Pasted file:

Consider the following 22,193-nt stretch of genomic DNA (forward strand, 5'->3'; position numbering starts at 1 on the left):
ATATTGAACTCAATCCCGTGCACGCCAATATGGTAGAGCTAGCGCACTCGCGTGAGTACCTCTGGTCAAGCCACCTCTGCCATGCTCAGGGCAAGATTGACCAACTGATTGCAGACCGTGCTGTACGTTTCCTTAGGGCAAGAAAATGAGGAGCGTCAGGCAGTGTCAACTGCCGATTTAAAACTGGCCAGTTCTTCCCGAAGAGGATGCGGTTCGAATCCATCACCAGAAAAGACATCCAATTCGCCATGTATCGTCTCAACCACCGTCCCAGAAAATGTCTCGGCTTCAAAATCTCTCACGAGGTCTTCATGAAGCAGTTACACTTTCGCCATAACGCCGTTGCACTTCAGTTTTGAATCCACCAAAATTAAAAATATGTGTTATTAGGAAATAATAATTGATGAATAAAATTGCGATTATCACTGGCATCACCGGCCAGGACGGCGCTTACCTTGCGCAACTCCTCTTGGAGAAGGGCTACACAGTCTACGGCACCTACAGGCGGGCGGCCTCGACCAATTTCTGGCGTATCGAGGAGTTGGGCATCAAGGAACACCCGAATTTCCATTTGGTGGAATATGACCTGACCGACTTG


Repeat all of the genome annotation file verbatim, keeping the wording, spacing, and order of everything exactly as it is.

Consider the following 22,193-nt stretch of genomic DNA (forward strand, 5'->3'; position numbering starts at 1 on the left):
ATATTGAACTCAATCCCGTGCACGCCAATATGGTAGAGCTAGCGCACTCGCGTGAGTACCTCTGGTCAAGCCACCTCTGCCATGCTCAGGGCAAGATTGACCAACTGATTGCAGACCGTGCTGTACGTTTCCTTAGGGCAAGAAAATGAGGAGCGTCAGGCAGTGTCAACTGCCGATTTAAAACTGGCCAGTTCTTCCCGAAGAGGATGCGGTTCGAATCCATCACCAGAAAAGACATCCAATTCGCCATGTATCGTCTCAACCACCGTCCCAGAAAATGTCTCGGCTTCAAAATCTCTCACGAGGTCTTCATGAAGCAGTTACACTTTCGCCATAACGCCGTTGCACTTCAGTTTTGAATCCACCAAAATTAAAAATATGTGTTATTAGGAAATAATAATTGATGAATAAAATTGCGATTATCACTGGCATCACCGGCCAGGACGGCGCTTACCTTGCGCAACTCCTCTTGGAGAAGGGCTACACAGTCTACGGCACCTACAGGCGGGCGGCCTCGACCAATTTCTGGCGTATCGAGGAGTTGGGCATCAAGGAACACCCGAATTTCCATTTGGTGGAATATGACCTGACCGACTTG